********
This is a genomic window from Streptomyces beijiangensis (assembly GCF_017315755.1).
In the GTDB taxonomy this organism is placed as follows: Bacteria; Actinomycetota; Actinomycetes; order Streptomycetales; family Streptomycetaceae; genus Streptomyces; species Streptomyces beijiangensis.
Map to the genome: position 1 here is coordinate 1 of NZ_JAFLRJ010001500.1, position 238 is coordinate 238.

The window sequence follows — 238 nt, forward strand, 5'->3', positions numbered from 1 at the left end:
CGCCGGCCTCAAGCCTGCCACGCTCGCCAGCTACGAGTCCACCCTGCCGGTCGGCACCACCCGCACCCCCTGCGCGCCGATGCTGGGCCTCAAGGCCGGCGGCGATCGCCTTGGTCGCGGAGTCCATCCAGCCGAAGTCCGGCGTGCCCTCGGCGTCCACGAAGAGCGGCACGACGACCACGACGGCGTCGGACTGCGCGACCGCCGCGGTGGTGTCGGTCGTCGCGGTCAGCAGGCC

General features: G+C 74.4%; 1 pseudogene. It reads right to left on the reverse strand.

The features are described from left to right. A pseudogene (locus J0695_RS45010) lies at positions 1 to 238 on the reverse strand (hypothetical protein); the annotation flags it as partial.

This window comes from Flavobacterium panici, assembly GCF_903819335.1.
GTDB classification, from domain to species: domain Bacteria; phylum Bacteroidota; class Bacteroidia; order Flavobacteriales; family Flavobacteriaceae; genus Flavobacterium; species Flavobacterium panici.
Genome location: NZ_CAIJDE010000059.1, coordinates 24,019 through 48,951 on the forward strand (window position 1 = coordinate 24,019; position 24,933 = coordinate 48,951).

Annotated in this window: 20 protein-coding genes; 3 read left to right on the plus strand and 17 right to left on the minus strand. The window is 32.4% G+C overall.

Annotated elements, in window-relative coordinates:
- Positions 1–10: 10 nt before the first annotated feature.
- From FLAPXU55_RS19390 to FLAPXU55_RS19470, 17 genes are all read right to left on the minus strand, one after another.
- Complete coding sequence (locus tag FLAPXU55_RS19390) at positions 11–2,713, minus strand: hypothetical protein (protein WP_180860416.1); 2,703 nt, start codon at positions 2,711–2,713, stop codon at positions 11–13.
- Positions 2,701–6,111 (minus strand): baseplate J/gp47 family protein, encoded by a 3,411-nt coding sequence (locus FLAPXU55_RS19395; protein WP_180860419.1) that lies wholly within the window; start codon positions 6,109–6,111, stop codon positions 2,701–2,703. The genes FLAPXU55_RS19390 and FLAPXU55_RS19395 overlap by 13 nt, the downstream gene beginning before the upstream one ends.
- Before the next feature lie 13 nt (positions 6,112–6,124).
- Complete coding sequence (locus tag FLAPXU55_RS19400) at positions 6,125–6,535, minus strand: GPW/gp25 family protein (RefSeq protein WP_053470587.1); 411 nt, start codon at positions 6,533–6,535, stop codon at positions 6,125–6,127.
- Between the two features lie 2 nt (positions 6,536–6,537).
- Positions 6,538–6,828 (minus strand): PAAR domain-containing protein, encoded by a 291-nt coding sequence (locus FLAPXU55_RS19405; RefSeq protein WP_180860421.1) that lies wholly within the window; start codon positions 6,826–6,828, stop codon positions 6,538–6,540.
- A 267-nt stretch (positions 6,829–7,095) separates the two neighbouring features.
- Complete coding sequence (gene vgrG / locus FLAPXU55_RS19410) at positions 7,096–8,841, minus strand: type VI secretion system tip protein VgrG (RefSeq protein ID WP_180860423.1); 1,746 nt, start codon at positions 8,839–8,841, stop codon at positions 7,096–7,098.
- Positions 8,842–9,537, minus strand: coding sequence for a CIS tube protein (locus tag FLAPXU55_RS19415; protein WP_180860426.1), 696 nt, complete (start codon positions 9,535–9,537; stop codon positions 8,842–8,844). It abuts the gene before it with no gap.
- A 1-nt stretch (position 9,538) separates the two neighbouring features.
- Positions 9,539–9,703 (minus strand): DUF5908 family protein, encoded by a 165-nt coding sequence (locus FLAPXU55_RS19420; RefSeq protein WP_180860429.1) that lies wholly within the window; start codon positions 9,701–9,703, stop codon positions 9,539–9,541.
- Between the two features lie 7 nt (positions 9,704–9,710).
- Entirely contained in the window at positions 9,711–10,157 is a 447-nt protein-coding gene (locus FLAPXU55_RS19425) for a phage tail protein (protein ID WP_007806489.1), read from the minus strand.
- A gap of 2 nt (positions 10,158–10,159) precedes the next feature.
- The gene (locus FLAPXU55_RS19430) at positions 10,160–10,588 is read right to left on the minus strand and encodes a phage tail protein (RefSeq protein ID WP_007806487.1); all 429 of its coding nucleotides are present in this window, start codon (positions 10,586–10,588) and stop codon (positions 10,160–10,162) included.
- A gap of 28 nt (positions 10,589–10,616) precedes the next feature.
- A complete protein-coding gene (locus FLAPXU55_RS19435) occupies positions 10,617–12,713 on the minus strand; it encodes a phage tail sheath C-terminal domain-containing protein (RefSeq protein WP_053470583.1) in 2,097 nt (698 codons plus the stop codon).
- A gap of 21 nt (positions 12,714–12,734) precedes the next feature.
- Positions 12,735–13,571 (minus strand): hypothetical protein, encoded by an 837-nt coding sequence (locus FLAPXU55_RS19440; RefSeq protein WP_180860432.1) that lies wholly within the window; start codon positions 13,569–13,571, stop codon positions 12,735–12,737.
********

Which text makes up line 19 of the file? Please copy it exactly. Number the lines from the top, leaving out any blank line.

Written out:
- Between the two features lie 2 nt (positions 6,536–6,537).